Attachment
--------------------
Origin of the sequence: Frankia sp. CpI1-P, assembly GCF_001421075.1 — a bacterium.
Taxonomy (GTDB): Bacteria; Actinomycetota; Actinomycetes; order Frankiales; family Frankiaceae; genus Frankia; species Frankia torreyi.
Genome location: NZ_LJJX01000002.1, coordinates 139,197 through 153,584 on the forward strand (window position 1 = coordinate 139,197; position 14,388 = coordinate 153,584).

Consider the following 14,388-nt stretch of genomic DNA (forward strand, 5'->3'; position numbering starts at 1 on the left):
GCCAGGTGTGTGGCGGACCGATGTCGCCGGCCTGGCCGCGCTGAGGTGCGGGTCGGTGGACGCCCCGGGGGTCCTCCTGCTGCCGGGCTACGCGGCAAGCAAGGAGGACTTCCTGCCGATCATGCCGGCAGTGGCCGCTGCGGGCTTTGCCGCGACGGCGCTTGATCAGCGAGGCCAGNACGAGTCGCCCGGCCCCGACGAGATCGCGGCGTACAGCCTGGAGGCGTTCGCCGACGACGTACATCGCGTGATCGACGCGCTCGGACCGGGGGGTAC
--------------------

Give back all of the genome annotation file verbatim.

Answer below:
Origin of the sequence: Frankia sp. CpI1-P, assembly GCF_001421075.1 — a bacterium.
Taxonomy (GTDB): Bacteria; Actinomycetota; Actinomycetes; order Frankiales; family Frankiaceae; genus Frankia; species Frankia torreyi.
Genome location: NZ_LJJX01000002.1, coordinates 139,197 through 153,584 on the forward strand (window position 1 = coordinate 139,197; position 14,388 = coordinate 153,584).

Consider the following 14,388-nt stretch of genomic DNA (forward strand, 5'->3'; position numbering starts at 1 on the left):
GCCAGGTGTGTGGCGGACCGATGTCGCCGGCCTGGCCGCGCTGAGGTGCGGGTCGGTGGACGCCCCGGGGGTCCTCCTGCTGCCGGGCTACGCGGCAAGCAAGGAGGACTTCCTGCCGATCATGCCGGCAGTGGCCGCTGCGGGCTTTGCCGCGACGGCGCTTGATCAGCGAGGCCAGNACGAGTCGCCCGGCCCCGACGAGATCGCGGCGTACAGCCTGGAGGCGTTCGCCGACGACGTACATCGCGTGATCGACGCGCTCGGACCGGGGGGTAC